by Leslie Morgan Steiner
Swine flu. It’s on NPR  in my car. The local news every night. The front page of The Washington Post  and the New York Times . Even my Facebook wall!
Not the flu itself. I mean stories about swine flu. How to avoid getting it. When to quarantine your household. When to rush to the hospital. HOW WHERE WHEN the vaccine is available. The thousands who were vaccinated today! The millions who went home disappointed! The people who lie about pregnancy or underlying illness to pilfer the vaccine !
I feel like the only mom in America who actually WANTS to get swine flu.
Now let me stress – before you wipe your holier-than-thou nostrils and throw snotty tissues at me – that I do not advocate intentional exposure to the virus. I’m in a unique position. I have no underlying conditions. I am not pregnant (oh yeah!). I am healthy (physically at least; mentally is another story). My kids are robust dynamos ages 7 to 12 with no risk factors either. We rank just below “nowhere” on the nation’s priority list for vaccinations. However, I do have two relatives battling cancer and undergoing chemo and radiation, who are legitimately terrified of getting swine flu because, um, it would probably kill them. I would never belittle anyone’s fears about illness and my heart goes out to every family who has lost a loved one to this awful virus.
But I want it. Now. Now is a good time. I don’t have any deadlines looming, presentations due, or business travel planned. Both my husband and babysitter are A) in town and B) healthy themselves.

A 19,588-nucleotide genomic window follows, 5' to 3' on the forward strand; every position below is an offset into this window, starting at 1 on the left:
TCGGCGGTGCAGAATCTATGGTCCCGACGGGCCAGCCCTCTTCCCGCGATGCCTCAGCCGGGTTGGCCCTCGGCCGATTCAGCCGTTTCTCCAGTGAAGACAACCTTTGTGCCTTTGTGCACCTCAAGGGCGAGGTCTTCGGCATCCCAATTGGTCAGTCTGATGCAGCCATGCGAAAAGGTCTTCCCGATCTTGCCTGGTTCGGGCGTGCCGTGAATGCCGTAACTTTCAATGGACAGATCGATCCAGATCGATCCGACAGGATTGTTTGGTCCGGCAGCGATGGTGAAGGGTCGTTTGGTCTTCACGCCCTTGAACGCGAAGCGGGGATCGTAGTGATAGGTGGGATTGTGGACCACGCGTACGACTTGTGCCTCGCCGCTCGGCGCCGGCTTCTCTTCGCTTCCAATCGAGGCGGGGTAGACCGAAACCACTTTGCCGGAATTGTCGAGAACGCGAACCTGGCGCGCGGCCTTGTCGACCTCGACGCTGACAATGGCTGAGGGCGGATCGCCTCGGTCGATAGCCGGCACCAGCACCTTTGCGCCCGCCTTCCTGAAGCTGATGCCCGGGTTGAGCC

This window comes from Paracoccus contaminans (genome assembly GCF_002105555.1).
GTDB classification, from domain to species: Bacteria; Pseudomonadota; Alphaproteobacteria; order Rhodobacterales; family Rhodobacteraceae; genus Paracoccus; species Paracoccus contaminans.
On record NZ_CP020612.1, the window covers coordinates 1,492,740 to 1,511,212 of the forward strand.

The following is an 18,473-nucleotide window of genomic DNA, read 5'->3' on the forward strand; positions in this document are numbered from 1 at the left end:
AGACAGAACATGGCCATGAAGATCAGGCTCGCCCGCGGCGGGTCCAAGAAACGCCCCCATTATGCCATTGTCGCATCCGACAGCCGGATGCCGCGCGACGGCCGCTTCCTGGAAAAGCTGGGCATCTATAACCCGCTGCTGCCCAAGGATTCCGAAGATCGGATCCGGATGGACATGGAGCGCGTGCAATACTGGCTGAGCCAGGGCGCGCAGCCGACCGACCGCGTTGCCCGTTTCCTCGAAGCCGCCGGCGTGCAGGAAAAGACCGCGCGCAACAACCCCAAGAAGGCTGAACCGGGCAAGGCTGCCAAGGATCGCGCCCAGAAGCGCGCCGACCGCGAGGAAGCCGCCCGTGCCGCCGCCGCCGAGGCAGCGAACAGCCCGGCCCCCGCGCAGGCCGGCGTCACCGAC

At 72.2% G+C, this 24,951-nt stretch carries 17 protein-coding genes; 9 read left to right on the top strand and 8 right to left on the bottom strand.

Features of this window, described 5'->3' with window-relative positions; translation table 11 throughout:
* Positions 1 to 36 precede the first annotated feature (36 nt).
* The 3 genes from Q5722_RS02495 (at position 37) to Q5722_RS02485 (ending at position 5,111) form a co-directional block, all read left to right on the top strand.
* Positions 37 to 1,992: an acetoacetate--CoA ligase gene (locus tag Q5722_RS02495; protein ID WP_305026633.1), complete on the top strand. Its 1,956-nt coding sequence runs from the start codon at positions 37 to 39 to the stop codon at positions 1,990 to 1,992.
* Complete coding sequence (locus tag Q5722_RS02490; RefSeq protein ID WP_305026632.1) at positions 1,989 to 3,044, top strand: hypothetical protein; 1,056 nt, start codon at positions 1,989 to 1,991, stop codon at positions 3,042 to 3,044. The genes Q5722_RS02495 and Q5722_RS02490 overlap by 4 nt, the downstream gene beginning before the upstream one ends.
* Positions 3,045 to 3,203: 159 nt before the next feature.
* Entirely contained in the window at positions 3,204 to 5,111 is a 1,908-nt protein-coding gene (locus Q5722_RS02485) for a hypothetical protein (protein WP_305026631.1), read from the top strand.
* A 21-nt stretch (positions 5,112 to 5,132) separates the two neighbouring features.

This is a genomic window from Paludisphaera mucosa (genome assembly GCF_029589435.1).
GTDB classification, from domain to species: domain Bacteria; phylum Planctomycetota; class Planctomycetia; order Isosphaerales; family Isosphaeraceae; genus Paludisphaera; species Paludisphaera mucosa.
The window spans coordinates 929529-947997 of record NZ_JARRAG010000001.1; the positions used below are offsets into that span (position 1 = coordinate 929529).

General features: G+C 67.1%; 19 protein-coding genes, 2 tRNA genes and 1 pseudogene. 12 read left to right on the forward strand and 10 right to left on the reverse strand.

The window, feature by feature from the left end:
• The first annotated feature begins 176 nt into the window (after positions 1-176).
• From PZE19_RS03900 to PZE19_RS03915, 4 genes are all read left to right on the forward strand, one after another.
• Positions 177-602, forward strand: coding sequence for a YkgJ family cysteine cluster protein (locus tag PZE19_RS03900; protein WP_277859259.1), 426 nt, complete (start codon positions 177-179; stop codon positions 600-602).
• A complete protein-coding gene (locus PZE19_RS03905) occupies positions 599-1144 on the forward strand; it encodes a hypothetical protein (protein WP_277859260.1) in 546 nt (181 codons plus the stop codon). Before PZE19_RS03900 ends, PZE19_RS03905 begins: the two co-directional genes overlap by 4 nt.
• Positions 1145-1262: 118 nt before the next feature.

So can we just get swine flu now and get it over with?
Because otherwise I know what will happen.
My husband will be on a business trip to the North Pole. All current and former babysitters will have final exams or great-grandparent funerals to attend. The entire Steiner family will get swined between November 5 and December 8, and I will have to renege on a series of speaking events and consulting commitments that have been on my calendar for the past six months and that account for 30% of my annual income. Neither I nor any of my kids will die, which is naturally good news. My career will not end. My marriage will survive. But there is always the possibility that Oprah will call and Barbara Walters will finally invite me to co-host The View. Because of piggie flu, I will have hidden my cell phone under six pillows.
The bedrock of being a good mom while simultaneously meeting work obligations lies in careful forecasting and plotting to steer clear of unnecessary drama, conflicts and suffering.
If I could get swine flu today, I could make it all happen.